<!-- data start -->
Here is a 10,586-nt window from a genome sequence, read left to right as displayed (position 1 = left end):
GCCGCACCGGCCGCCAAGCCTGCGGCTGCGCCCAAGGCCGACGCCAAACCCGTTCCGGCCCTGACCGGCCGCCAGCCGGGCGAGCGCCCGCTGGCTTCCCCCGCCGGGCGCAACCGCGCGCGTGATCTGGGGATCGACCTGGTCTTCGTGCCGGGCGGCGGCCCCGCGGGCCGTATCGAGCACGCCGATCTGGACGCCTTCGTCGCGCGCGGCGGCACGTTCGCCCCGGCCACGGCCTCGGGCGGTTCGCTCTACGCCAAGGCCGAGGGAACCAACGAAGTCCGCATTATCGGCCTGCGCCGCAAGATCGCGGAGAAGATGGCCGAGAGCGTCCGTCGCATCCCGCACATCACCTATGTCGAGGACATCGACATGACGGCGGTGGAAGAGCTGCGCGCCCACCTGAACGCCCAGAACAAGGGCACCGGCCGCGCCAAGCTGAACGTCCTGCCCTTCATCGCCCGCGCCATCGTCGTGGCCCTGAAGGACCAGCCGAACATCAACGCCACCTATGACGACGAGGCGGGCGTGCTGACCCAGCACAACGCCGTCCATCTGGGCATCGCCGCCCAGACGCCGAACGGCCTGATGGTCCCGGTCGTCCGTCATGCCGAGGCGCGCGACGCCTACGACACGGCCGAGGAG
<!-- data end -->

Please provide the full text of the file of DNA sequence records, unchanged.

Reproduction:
Here is a 10,586-nt window from a genome sequence, read left to right as displayed (position 1 = left end):
GCCGCACCGGCCGCCAAGCCTGCGGCTGCGCCCAAGGCCGACGCCAAACCCGTTCCGGCCCTGACCGGCCGCCAGCCGGGCGAGCGCCCGCTGGCTTCCCCCGCCGGGCGCAACCGCGCGCGTGATCTGGGGATCGACCTGGTCTTCGTGCCGGGCGGCGGCCCCGCGGGCCGTATCGAGCACGCCGATCTGGACGCCTTCGTCGCGCGCGGCGGCACGTTCGCCCCGGCCACGGCCTCGGGCGGTTCGCTCTACGCCAAGGCCGAGGGAACCAACGAAGTCCGCATTATCGGCCTGCGCCGCAAGATCGCGGAGAAGATGGCCGAGAGCGTCCGTCGCATCCCGCACATCACCTATGTCGAGGACATCGACATGACGGCGGTGGAAGAGCTGCGCGCCCACCTGAACGCCCAGAACAAGGGCACCGGCCGCGCCAAGCTGAACGTCCTGCCCTTCATCGCCCGCGCCATCGTCGTGGCCCTGAAGGACCAGCCGAACATCAACGCCACCTATGACGACGAGGCGGGCGTGCTGACCCAGCACAACGCCGTCCATCTGGGCATCGCCGCCCAGACGCCGAACGGCCTGATGGTCCCGGTCGTCCGTCATGCCGAGGCGCGCGACGCCTACGACACGGCCGAGGAG